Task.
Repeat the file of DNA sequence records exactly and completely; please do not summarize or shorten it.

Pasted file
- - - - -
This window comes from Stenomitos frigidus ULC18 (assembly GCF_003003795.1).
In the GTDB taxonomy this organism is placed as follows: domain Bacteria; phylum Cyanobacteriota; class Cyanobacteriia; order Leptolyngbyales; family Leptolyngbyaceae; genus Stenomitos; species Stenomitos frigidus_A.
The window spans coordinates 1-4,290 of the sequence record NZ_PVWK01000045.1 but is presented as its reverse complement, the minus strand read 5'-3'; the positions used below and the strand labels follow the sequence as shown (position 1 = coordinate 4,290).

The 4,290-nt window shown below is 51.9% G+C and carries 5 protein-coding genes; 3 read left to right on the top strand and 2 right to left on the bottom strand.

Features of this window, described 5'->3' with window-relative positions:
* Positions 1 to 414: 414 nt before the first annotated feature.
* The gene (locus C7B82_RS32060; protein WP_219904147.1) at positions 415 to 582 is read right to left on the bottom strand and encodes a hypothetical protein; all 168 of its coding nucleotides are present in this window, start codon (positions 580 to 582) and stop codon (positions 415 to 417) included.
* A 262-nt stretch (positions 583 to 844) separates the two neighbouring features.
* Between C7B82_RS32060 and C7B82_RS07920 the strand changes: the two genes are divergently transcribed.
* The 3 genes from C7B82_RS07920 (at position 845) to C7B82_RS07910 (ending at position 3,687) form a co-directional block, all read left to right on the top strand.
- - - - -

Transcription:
This window comes from Stenomitos frigidus ULC18 (assembly GCF_003003795.1).
In the GTDB taxonomy this organism is placed as follows: domain Bacteria; phylum Cyanobacteriota; class Cyanobacteriia; order Leptolyngbyales; family Leptolyngbyaceae; genus Stenomitos; species Stenomitos frigidus_A.
The window spans coordinates 1-4,290 of the sequence record NZ_PVWK01000045.1 but is presented as its reverse complement, the minus strand read 5'-3'; the positions used below and the strand labels follow the sequence as shown (position 1 = coordinate 4,290).

The 4,290-nt window shown below is 51.9% G+C and carries 5 protein-coding genes; 3 read left to right on the top strand and 2 right to left on the bottom strand.

Features of this window, described 5'->3' with window-relative positions:
* Positions 1 to 414: 414 nt before the first annotated feature.
* The gene (locus C7B82_RS32060; protein WP_219904147.1) at positions 415 to 582 is read right to left on the bottom strand and encodes a hypothetical protein; all 168 of its coding nucleotides are present in this window, start codon (positions 580 to 582) and stop codon (positions 415 to 417) included.
* A 262-nt stretch (positions 583 to 844) separates the two neighbouring features.
* Between C7B82_RS32060 and C7B82_RS07920 the strand changes: the two genes are divergently transcribed.
* The 3 genes from C7B82_RS07920 (at position 845) to C7B82_RS07910 (ending at position 3,687) form a co-directional block, all read left to right on the top strand.